The first key lesson is that even if you are brilliant at engaging in knowledge-based relationships with your clients, that doesn’t help you if your clients don’t recognize the value you can create for them through this deeper level of engagement. Professionals must lead their clients into knowledge-based relationships by demonstrating the value of collaboration. On every front, the future success of professional services firms will depend absolutely on the leadership capabilities within the firm. They must lead their clients into new ways of working, they must lead their professionals into combining their expertise collaboratively, and they must lead their industries by showing that new business models and approaches to value creation are possible and desirable. Thus the new subtitle of this book: “Leadership in Professional Services.” The subtitle of the original edition, “The Future of Professional Services,” still applies, as knowledge-based relationships are indeed the future of the professions. However the essence of this second edition is how to develop the leadership that will brings these kinds of professional relationships to reality.

One of the major shifts in the second edition is to focus far more on the immediate issues of professional services firms than on the broader issues of knowledge in business. The first edition brought many of the lessons of knowledge management into professional services and organizational relationships, in a way combining the domains. However the real value of the book is in its relevance to its core readership of practicing professionals. It is intended to help them enhance their client relationships, and build practices and firms that will prosper enormously in our burgeoning knowledge economy.

Since writing this book I have written a quite different book, Living Networks, on the implications for business of the connected economy. My work today falls into two domains. I am a specialist in professional services client relationships. And I am a generalist in helping executives understand how to create success in our swiftly-evolving global network economy. These two seemingly disparate themes in fact mesh together into a perfect unity. A networked world is nothing more than a set of relationships. In an intensely commoditized global economy, value creation will be increasingly concentrated in trusting, collaborative, knowledge-based relationships. Professional services, as the quintessential knowledge business, provides a perfect template and model for developing and implementing these kinds of relationships on a broad scale.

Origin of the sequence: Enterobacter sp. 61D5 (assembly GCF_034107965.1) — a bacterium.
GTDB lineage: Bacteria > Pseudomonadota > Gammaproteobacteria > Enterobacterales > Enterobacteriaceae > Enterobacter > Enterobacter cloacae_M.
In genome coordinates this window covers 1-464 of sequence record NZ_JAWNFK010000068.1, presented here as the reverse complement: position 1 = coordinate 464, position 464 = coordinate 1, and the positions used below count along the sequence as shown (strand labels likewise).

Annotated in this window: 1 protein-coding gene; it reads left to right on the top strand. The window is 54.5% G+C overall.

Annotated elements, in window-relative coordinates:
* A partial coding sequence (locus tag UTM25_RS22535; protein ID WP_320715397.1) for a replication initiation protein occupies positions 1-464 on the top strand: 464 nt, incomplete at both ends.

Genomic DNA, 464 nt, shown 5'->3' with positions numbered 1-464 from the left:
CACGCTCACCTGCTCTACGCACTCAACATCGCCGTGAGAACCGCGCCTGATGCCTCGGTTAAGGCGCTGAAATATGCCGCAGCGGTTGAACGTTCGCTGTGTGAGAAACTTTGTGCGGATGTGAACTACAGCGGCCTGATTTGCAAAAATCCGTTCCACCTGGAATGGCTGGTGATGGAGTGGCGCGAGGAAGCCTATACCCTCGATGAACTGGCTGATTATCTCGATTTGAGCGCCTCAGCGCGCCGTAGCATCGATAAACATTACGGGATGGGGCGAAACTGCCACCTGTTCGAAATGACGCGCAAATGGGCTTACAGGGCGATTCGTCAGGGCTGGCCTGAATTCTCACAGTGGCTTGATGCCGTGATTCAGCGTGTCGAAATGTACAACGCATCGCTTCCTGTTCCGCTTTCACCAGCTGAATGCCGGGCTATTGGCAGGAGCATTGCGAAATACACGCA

The changes to this second edition have resulted in a book that is almost half new material. In some ways I would have liked to have changed more, almost rewritten the entire book, however I also wanted to maintain the integrity of a book that has clearly struck a chord, and has sold consistently very well for five years. With two entirely new chapters, and half the remainder of the book heavily reworked, this second edition has truly been brought up to date and will be of great value to professional services and knowledge practitioners in a rapidly-evolving business environment. There are certainly many challenges ahead for every professional. But looking through the lens of knowledge-based relationships, I believe there are massive opportunities for those that can successfully implement deep, collaborative approaches to value-creation with their clients. I wish you all success on that path.”

Reawakening

Apologies! It has been far too long since I’ve blogged. Hardly the dynamic stuff of the living networks… I’m sure anyone who has maintained a blog will have experienced the tug between the present urgency of demands like client work, and the broader importance of capturing and communicating a rich flow of ideas. For a while now immediate pressures have kept me below the surface, making my work less visible, but I intend to rekindle my blogging endeavors. Among the very interesting work so far this year, I’ve been working with some colleagues to take the top executives of a mid-tier financial institution through a scenario planning process to examine the company’s long-term future, and working with some of the leading client relationship teams of a global top 10 law firm to enhance their capabilities and approaches. All good stuff, but I want my ideas to flow more broadly…

To this end, I will be relaunching my blog and newsletter in May, including relocating the blog. Watch this space. In the meantime I’ll start to make this more dynamic.

On other fronts, coming up this June is the launch of the second edition of my first book, Developing Knowledge Based Client Relationships. I’ll post the preface to the second edition here shortly. I have also recently established a US corporation to enable me to better serve the US market. More on other projects, including new frames on social network analysis, coming soon.